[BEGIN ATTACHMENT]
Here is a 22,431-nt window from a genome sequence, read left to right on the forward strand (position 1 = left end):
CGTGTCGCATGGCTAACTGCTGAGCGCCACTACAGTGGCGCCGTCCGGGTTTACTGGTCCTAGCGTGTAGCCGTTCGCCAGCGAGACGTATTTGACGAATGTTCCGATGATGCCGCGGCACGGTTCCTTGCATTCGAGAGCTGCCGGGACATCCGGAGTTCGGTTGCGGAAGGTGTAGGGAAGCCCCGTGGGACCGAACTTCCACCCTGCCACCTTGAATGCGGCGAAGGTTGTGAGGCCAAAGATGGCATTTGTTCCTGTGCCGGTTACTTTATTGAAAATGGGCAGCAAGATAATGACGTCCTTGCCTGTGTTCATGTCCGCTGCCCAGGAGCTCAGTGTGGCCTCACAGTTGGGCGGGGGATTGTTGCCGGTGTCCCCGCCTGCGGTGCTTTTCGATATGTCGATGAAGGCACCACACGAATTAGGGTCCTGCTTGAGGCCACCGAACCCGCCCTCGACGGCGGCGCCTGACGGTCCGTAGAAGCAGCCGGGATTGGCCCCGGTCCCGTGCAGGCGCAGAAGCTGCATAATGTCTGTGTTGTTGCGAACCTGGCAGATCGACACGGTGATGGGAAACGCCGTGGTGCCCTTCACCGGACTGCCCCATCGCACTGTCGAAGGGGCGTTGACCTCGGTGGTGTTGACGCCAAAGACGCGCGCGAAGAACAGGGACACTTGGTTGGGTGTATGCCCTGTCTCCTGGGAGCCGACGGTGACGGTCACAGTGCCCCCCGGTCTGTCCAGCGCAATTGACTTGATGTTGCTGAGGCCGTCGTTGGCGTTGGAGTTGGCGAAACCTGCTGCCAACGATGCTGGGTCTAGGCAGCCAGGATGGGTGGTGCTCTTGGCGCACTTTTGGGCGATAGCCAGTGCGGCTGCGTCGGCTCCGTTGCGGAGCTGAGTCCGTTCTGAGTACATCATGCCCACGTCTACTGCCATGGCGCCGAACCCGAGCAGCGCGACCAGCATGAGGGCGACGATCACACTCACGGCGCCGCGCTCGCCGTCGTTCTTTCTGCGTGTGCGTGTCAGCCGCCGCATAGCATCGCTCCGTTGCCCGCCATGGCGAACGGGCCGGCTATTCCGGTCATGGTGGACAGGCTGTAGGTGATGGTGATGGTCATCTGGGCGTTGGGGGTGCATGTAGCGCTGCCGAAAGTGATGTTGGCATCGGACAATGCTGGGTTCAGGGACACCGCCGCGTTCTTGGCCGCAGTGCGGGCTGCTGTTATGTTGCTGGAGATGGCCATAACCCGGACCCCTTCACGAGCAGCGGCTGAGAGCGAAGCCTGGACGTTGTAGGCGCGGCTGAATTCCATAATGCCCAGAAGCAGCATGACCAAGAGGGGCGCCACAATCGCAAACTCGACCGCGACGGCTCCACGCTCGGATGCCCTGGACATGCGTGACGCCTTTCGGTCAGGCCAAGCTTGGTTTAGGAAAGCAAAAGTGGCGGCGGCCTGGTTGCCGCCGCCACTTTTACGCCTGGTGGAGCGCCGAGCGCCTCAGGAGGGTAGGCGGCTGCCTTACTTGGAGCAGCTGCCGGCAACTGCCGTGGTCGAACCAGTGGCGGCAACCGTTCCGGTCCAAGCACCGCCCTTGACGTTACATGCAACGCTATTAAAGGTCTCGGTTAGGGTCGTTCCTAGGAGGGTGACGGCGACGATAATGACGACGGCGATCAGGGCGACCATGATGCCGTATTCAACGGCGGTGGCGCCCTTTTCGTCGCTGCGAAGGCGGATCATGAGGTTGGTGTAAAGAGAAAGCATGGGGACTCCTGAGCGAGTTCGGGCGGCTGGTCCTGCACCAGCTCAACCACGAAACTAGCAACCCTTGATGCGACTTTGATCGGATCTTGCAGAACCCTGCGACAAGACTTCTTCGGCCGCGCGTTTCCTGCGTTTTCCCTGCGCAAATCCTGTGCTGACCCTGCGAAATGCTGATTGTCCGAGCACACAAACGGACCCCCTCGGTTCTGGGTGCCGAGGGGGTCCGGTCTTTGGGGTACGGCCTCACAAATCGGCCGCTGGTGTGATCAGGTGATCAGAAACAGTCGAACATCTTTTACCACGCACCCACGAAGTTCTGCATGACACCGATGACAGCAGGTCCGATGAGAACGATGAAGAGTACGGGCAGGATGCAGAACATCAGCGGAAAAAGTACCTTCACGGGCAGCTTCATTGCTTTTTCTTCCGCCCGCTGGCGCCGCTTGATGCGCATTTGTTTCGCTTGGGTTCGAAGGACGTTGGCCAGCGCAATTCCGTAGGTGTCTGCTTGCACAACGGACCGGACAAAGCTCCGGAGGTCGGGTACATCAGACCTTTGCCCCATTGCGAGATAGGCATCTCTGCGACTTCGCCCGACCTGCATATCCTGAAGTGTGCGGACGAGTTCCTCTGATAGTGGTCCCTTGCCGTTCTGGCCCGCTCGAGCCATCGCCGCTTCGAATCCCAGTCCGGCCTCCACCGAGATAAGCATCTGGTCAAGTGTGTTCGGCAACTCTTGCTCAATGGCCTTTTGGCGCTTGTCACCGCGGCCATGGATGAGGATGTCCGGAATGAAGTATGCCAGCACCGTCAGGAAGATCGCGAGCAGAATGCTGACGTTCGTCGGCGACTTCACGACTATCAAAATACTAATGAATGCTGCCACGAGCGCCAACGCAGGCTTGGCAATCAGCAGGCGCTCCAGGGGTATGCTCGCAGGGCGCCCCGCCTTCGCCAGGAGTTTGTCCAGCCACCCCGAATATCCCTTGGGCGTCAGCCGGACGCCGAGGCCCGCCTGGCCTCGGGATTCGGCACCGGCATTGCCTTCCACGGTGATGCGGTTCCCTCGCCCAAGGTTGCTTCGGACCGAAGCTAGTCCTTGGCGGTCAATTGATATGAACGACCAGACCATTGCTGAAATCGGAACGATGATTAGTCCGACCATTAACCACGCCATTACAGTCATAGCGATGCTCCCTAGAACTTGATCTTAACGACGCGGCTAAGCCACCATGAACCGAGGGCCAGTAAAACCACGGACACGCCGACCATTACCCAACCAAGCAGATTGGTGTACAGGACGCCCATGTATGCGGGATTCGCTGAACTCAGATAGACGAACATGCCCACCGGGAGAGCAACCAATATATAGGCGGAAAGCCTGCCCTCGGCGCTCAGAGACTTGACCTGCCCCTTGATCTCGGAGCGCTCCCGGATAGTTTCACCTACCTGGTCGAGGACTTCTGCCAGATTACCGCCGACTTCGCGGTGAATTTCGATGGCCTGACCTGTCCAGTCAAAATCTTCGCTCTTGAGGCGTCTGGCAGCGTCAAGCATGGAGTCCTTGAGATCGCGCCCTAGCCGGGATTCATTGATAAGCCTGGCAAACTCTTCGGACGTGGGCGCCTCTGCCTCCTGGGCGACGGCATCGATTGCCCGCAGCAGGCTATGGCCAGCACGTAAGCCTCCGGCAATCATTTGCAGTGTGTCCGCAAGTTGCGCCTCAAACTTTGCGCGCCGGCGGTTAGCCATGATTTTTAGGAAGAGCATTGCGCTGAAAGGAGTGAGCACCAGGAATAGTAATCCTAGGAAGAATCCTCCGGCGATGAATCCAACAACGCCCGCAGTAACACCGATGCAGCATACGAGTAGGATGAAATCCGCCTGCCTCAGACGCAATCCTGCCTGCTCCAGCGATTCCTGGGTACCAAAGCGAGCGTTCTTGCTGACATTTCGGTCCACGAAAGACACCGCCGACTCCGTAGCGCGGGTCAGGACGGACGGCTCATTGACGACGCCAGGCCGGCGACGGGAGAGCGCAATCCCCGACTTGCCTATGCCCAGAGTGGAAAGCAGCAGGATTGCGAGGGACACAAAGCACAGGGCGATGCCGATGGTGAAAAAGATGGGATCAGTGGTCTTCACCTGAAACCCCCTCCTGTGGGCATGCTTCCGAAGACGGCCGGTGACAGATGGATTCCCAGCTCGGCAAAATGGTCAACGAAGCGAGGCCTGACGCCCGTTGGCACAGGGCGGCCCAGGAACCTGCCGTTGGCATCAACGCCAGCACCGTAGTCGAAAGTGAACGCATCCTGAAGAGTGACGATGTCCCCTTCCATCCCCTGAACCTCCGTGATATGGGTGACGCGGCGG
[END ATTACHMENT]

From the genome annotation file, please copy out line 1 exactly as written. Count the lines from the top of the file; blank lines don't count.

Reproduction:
Here is a 22,431-nt window from a genome sequence, read left to right on the forward strand (position 1 = left end):